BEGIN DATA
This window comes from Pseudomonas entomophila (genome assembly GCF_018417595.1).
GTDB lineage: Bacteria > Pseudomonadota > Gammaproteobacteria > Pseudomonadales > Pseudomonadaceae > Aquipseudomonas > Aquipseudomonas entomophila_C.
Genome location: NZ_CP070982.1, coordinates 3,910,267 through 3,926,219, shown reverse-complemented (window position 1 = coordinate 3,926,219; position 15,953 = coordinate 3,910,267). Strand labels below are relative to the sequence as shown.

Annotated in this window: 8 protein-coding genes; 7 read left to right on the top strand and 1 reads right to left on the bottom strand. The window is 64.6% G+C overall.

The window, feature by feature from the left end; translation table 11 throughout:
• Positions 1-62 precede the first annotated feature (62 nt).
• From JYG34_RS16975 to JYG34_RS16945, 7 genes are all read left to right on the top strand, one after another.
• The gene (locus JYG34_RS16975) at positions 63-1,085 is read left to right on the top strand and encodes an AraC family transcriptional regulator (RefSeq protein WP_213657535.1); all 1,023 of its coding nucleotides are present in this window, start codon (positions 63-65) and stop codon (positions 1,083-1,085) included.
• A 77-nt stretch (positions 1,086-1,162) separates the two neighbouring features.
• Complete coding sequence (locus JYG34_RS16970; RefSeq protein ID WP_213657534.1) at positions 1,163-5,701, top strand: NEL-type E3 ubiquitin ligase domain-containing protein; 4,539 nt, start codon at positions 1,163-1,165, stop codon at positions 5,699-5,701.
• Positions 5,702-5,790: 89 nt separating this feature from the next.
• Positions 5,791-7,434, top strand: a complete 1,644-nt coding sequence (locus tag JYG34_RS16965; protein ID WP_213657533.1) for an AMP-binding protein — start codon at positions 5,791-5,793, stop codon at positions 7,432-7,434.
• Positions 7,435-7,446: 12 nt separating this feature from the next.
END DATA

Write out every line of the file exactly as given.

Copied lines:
This window comes from Pseudomonas entomophila (genome assembly GCF_018417595.1).
GTDB lineage: Bacteria > Pseudomonadota > Gammaproteobacteria > Pseudomonadales > Pseudomonadaceae > Aquipseudomonas > Aquipseudomonas entomophila_C.
Genome location: NZ_CP070982.1, coordinates 3,910,267 through 3,926,219, shown reverse-complemented (window position 1 = coordinate 3,926,219; position 15,953 = coordinate 3,910,267). Strand labels below are relative to the sequence as shown.

Annotated in this window: 8 protein-coding genes; 7 read left to right on the top strand and 1 reads right to left on the bottom strand. The window is 64.6% G+C overall.

The window, feature by feature from the left end; translation table 11 throughout:
• Positions 1-62 precede the first annotated feature (62 nt).
• From JYG34_RS16975 to JYG34_RS16945, 7 genes are all read left to right on the top strand, one after another.
• The gene (locus JYG34_RS16975) at positions 63-1,085 is read left to right on the top strand and encodes an AraC family transcriptional regulator (RefSeq protein WP_213657535.1); all 1,023 of its coding nucleotides are present in this window, start codon (positions 63-65) and stop codon (positions 1,083-1,085) included.
• A 77-nt stretch (positions 1,086-1,162) separates the two neighbouring features.
• Complete coding sequence (locus JYG34_RS16970; RefSeq protein ID WP_213657534.1) at positions 1,163-5,701, top strand: NEL-type E3 ubiquitin ligase domain-containing protein; 4,539 nt, start codon at positions 1,163-1,165, stop codon at positions 5,699-5,701.
• Positions 5,702-5,790: 89 nt separating this feature from the next.
• Positions 5,791-7,434, top strand: a complete 1,644-nt coding sequence (locus tag JYG34_RS16965; protein ID WP_213657533.1) for an AMP-binding protein — start codon at positions 5,791-5,793, stop codon at positions 7,432-7,434.
• Positions 7,435-7,446: 12 nt separating this feature from the next.